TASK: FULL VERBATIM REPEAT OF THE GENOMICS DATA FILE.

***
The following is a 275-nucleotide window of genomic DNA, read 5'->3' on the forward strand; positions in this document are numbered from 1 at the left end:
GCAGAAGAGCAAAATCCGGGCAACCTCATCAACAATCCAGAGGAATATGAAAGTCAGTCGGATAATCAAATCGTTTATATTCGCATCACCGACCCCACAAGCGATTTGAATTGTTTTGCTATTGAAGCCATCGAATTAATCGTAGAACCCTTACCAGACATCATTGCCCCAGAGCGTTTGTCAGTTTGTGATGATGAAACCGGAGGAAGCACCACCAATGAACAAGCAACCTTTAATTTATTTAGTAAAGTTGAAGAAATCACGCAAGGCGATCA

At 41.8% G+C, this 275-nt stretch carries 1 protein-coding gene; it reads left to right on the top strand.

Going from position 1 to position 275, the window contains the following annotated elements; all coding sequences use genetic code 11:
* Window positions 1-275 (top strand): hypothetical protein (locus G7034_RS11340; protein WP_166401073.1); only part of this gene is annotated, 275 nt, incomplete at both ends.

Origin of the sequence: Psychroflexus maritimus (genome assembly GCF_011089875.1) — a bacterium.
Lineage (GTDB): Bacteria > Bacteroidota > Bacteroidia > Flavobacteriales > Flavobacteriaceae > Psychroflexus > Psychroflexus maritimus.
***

The following is a 275-nucleotide window of genomic DNA, read 5'->3' on the forward strand; positions in this document are numbered from 1 at the left end:
GCAGAAGAGCAAAATCCGGGCAACCTCATCAACAATCCAGAGGAATATGAAAGTCAGTCGGATAATCAAATCGTTTATATTCGCATCACCGACCCCACAAGCGATTTGAATTGTTTTGCTATTGAAGCCATCGAATTAATCGTAGAACCCTTACCAGACATCATTGCCCCAGAGCGTTTGTCAGTTTGTGATGATGAAACCGGAGGAAGCACCACCAATGAACAAGCAACCTTTAATTTATTTAGTAAAGTTGAAGAAATCACGCAAGGCGATCA

At 41.8% G+C, this 275-nt stretch carries 1 protein-coding gene; it reads left to right on the top strand.

Going from position 1 to position 275, the window contains the following annotated elements; all coding sequences use genetic code 11:
* Window positions 1-275 (top strand): hypothetical protein (locus G7034_RS11340; protein WP_166401073.1); only part of this gene is annotated, 275 nt, incomplete at both ends.

Origin of the sequence: Psychroflexus maritimus (genome assembly GCF_011089875.1) — a bacterium.
Lineage (GTDB): Bacteria > Bacteroidota > Bacteroidia > Flavobacteriales > Flavobacteriaceae > Psychroflexus > Psychroflexus maritimus.